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Torq acquires the Speedway in Utah, begins exploration

Torq  Resources Inc. acquired a mine project in Utah near the Nevada border.

VANCOUVER — Torq Resources Inc. acquired the Speedway Gold Project in western Utah, near the Nevada border.

The Speedway property is approximately 2,668 acres of prospective terrain that hosts a large gold-in-bedrock anomaly, the company announced May 3. This leads Torq’s technical team to believe that the under-explored area represents an early-stage, Carlin-style gold target analogous to the Long Canyon mine, a Newmont Gold Corp. property about 31 miles away.

“The geological prospects we see in western Utah are exciting,” said Michael Kosowan, Torq’s president and CEO. “Coupled with the under-explored nature of this jurisdiction, this represents a great opportunity for our technical team. It’s an excellent first step towards diversifying our exploration portfolio outside of Newfoundland.”

The company paid $25,000 upon signing and will be required to pay steadily escalating annual lease payments as well as the underlying claim fees. There is no required work commitment and the lease agreement can be terminated at any time after one year. The lease agreement may be bought out at any time for $1 million, subject to a buyable 2 percent royalty to the underlying owner.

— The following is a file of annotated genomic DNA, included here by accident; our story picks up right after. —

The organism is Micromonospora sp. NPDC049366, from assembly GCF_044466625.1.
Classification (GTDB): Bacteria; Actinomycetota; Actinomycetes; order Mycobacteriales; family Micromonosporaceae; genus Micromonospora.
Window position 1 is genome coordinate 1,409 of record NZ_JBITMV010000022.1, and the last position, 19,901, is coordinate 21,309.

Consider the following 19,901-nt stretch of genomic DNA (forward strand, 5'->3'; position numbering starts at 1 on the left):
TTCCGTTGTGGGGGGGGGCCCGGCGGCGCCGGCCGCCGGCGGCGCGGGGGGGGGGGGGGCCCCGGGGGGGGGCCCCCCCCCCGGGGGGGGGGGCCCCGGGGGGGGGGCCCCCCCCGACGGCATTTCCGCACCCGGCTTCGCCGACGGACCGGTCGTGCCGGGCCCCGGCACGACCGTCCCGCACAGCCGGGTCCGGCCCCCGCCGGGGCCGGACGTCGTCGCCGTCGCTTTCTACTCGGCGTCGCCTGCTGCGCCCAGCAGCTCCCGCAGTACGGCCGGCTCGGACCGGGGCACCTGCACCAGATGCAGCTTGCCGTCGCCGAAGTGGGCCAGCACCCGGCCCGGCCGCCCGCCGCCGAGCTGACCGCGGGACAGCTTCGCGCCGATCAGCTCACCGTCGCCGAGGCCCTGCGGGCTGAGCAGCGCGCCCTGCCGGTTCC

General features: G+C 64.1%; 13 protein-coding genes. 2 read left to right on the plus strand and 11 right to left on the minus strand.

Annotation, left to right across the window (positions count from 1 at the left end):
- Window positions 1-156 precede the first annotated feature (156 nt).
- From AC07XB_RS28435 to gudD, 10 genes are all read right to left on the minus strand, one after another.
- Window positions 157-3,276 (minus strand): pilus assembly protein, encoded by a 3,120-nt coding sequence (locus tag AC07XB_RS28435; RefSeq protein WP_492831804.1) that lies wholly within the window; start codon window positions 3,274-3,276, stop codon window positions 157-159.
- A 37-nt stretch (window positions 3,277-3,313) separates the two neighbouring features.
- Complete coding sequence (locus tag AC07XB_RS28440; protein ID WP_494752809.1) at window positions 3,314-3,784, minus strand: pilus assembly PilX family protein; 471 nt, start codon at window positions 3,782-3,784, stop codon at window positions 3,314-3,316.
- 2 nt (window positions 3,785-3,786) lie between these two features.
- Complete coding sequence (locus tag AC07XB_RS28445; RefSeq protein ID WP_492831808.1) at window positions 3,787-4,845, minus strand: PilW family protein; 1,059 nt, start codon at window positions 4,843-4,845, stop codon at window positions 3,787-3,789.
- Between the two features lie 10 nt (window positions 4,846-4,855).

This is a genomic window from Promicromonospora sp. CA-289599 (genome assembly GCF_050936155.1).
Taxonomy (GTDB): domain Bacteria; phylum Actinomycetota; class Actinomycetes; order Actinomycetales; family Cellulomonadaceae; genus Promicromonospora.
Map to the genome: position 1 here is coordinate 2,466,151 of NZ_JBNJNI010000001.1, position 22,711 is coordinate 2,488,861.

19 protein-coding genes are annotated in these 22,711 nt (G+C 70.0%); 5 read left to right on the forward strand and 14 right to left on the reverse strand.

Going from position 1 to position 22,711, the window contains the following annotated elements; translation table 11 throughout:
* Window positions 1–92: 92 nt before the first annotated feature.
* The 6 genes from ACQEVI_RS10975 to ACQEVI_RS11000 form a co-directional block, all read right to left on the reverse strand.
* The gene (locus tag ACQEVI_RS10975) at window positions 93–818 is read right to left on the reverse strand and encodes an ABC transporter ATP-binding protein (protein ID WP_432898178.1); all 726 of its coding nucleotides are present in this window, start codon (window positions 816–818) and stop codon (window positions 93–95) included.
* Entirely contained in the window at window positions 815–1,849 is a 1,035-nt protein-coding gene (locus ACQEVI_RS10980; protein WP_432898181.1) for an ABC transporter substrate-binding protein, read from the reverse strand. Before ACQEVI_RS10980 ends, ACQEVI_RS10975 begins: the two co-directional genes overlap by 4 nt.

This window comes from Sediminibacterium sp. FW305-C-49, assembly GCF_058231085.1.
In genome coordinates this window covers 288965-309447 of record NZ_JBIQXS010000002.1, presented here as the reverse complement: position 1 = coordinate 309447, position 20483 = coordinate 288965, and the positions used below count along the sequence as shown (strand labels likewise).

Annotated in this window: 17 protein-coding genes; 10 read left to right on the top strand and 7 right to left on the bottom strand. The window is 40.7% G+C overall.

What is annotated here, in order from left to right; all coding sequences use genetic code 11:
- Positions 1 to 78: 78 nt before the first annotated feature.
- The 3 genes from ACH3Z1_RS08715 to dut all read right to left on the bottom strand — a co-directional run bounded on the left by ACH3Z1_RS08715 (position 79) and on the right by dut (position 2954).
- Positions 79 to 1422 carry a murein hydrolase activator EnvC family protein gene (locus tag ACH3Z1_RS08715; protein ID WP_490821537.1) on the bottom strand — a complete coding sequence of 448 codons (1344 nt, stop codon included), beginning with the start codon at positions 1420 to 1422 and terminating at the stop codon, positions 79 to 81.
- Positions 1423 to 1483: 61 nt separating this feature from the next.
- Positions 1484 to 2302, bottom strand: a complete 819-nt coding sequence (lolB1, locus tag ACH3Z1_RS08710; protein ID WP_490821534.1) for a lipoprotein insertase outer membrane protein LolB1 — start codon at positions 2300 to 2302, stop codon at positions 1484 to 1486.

Torq Resources Inc. is a junior exploration company that has raised more than $500 million and monetized successes in three previous exploration companies. Its initial asset is a 463-square-mile land package in Newfoundland, Canada.

The property’s gold-in-bedrock anomaly extends approximately 2.5 miles and about a half mile in width. Of the 800 historic samples taken from across the anomaly, 10 samples exceeded 1 gram per ton of gold. Thirty-one samples exceeded 0.5 of gold per ton, and 118 samples exceeded 0.1 gram of gold per ton. The samples yielded a maximum value of 2.53 grams of gold per ton.

“The size, strength and alteration of the Speedway gold-in-bedrock anomaly represent a significant opportunity for a new sediment-hosted gold discovery,” said Dan McCoy, Torq’s chief geologist.

Limited exploration was conducted on Speedway by BHP in 1996 and then again in 2016 by EMU NL, an Australian exploration company. A total of six holes were drilled in the pediment outboard and topographically below the anomalous rock samples. The orientation of these drill holes is unknown, but one BHP drill hole placed closest to the anomaly returned a historical intercept of 14 meters of 0.15 grams of gold per ton. After that, no detailed geological mapping, grid based geochemical sampling, geophysical studies, or drill programs were undertaken in or near the most anomalous and prospective areas.

Torq’s technical team is moving ahead with geologic mapping and systematic rock sampling to determine the structural and stratigraphic controls on gold mineralization. The team is also designing geophysical and grid-based geochemical programs to define the gold targets.

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